The adoption is majorly driven by RBI’s effort in pushing and enabling the growing use of electronic payments in building a cashless society. According to the stats – the April to June 2022 quarter recorded a huge 20.57 billion transactions, estimated at Rs. 36.08 trillion in terms of value via several fintech platforms including UPI, debit and credit cards, mobile wallets, etc.
Digital lending landscape in India
Throughout the decade, many socioeconomic factors have led to the favourable growth of the Indian digital lending market. It is set to grow at a CAGR of 22 per cent from $270 billion in 2022 and become a $1.3 trillion market opportunity by 2030. Other data indicates digital lending is set to account for 60 per cent of the total FinTech market in India by 2030. Currently, India has 33 soonicorns out of which, 39 per cent of them are in the digital lending segment.
Considering the growing number of soonicorns, and encouraging innovation in the FinTech landscape, RBI has stated that products and credit delivery methods should ensure orderly growth, preserve financial stability, and ensure the protection of depositors’ and consumers’ interests. Having said that, certain concerns have also emerged that if not mitigated may make it challenging for the public to trust in the digital lending ecosystem. The concerns are primarily focused on the engagement of third parties, mis-spelling, threats to data safety and privacy, lending for unfair business practices and unethical recovery processes.
In an effort to protect the consumers’ interest in the digital lending ecosystem, RBI has also constituted a working group on digital lending and extended permissible and safe credit facilitation services.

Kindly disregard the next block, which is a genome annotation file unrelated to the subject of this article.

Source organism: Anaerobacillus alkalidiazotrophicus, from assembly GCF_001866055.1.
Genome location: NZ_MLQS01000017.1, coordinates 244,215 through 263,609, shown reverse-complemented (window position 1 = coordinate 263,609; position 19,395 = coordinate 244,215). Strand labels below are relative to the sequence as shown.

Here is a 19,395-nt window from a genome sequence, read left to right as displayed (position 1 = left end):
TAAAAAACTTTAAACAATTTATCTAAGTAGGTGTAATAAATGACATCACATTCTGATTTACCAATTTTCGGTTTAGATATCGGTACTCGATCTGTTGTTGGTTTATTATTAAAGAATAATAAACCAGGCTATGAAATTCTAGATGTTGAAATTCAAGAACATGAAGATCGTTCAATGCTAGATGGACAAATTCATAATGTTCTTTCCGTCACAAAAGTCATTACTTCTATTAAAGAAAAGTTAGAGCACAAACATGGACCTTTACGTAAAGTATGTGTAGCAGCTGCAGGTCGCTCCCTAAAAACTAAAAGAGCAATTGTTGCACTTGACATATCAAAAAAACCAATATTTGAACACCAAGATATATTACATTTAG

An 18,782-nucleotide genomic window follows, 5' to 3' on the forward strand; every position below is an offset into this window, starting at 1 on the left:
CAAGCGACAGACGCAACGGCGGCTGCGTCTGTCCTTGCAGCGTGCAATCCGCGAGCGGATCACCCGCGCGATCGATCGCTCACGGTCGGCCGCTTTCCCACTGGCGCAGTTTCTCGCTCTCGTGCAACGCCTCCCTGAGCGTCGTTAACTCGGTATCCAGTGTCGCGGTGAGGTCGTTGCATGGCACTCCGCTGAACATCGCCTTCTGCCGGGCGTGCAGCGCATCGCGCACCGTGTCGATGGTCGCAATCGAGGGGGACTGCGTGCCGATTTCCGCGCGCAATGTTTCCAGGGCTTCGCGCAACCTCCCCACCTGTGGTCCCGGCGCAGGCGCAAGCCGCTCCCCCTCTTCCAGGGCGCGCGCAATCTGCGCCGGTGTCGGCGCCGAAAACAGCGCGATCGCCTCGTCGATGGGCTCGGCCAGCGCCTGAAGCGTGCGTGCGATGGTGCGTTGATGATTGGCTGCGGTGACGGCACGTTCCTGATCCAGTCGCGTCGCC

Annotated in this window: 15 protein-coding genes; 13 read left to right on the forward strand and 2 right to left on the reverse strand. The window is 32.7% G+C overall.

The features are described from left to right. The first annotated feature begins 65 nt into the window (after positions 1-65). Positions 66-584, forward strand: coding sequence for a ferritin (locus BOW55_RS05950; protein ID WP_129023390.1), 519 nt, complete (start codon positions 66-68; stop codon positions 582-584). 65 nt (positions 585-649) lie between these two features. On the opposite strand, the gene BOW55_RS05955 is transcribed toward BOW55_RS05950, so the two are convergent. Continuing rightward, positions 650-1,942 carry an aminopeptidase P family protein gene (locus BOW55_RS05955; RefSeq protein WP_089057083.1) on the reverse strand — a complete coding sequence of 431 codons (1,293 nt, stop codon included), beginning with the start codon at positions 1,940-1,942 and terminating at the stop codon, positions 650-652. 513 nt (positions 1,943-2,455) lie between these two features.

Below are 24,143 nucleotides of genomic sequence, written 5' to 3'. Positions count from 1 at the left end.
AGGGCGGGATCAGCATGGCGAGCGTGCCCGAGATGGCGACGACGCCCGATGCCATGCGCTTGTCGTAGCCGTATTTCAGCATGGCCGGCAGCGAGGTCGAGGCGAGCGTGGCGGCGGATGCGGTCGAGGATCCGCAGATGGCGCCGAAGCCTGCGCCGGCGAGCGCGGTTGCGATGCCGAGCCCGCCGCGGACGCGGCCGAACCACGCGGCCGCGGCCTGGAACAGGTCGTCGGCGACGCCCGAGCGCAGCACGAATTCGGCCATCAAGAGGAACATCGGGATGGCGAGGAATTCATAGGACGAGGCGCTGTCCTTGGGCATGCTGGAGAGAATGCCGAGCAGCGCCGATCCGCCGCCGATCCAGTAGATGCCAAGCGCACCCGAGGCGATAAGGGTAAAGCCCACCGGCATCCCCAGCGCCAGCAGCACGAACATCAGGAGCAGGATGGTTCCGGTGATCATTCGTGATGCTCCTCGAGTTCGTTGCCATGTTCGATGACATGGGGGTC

PM on financial inclusion
India is a highly diversified country with a majority of the population located in far-to-reach and remote areas. To promote financial inclusion in the country, PM Modi has announced 75 digital banking units (DBU) across 75 districts of the country to ensure the banking services reach the last mile. This has opened a whole new world of possibilities for FinTech startups to capitalise on, and RBI with its quick nod has enabled these startups to strengthen the Indian financial infrastructure.
RBI is backing the stakeholders in the FinTech industry to set up 75 DBUs in a record six months in 75 districts in the country. It will act as a key enabler in the digital ecosystem by facilitating convenient banking transactions and augmenting the government’s effort in promoting financial inclusion. If implemented properly, DBU will play an integral role in providing end-to-end digital processing of small ticket retail and MSME loans and savings, credit, and insurance facilities to local households.
The advancement in financial technology has spurred economic growth and has promoted financial inclusion in the country. To continue this exponential growth trajectory, all stakeholders must identify vital problems and work on a solution to implement robust and favourable solutions for the country.